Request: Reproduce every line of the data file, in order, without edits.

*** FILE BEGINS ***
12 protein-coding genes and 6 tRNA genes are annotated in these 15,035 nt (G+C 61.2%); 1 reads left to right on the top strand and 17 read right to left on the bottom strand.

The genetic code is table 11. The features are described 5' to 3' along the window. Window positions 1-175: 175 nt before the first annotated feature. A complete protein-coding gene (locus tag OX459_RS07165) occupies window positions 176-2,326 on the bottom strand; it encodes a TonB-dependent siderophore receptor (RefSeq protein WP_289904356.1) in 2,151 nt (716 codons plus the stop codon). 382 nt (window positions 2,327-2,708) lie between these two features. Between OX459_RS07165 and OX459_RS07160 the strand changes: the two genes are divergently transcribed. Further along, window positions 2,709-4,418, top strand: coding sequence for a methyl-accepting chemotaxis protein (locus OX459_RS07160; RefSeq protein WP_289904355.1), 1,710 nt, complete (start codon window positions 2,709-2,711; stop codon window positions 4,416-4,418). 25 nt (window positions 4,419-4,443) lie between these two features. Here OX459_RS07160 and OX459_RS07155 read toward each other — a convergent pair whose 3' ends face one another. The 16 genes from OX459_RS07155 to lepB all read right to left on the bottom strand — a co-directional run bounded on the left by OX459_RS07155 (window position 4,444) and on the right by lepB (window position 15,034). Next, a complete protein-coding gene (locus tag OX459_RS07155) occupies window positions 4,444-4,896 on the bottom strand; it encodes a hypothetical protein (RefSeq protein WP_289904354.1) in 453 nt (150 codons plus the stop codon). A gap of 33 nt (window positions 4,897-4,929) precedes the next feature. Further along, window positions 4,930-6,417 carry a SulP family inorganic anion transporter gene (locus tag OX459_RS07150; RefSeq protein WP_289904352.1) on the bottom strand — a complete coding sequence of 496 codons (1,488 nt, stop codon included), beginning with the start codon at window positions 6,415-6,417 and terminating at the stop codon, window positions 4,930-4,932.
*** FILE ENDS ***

12 protein-coding genes and 6 tRNA genes are annotated in these 15,035 nt (G+C 61.2%); 1 reads left to right on the top strand and 17 read right to left on the bottom strand.

The genetic code is table 11. The features are described 5' to 3' along the window. Window positions 1-175: 175 nt before the first annotated feature. A complete protein-coding gene (locus tag OX459_RS07165) occupies window positions 176-2,326 on the bottom strand; it encodes a TonB-dependent siderophore receptor (RefSeq protein WP_289904356.1) in 2,151 nt (716 codons plus the stop codon). 382 nt (window positions 2,327-2,708) lie between these two features. Between OX459_RS07165 and OX459_RS07160 the strand changes: the two genes are divergently transcribed. Further along, window positions 2,709-4,418, top strand: coding sequence for a methyl-accepting chemotaxis protein (locus OX459_RS07160; RefSeq protein WP_289904355.1), 1,710 nt, complete (start codon window positions 2,709-2,711; stop codon window positions 4,416-4,418). 25 nt (window positions 4,419-4,443) lie between these two features. Here OX459_RS07160 and OX459_RS07155 read toward each other — a convergent pair whose 3' ends face one another. The 16 genes from OX459_RS07155 to lepB all read right to left on the bottom strand — a co-directional run bounded on the left by OX459_RS07155 (window position 4,444) and on the right by lepB (window position 15,034). Next, a complete protein-coding gene (locus tag OX459_RS07155) occupies window positions 4,444-4,896 on the bottom strand; it encodes a hypothetical protein (RefSeq protein WP_289904354.1) in 453 nt (150 codons plus the stop codon). A gap of 33 nt (window positions 4,897-4,929) precedes the next feature. Further along, window positions 4,930-6,417 carry a SulP family inorganic anion transporter gene (locus tag OX459_RS07150; RefSeq protein WP_289904352.1) on the bottom strand — a complete coding sequence of 496 codons (1,488 nt, stop codon included), beginning with the start codon at window positions 6,415-6,417 and terminating at the stop codon, window positions 4,930-4,932.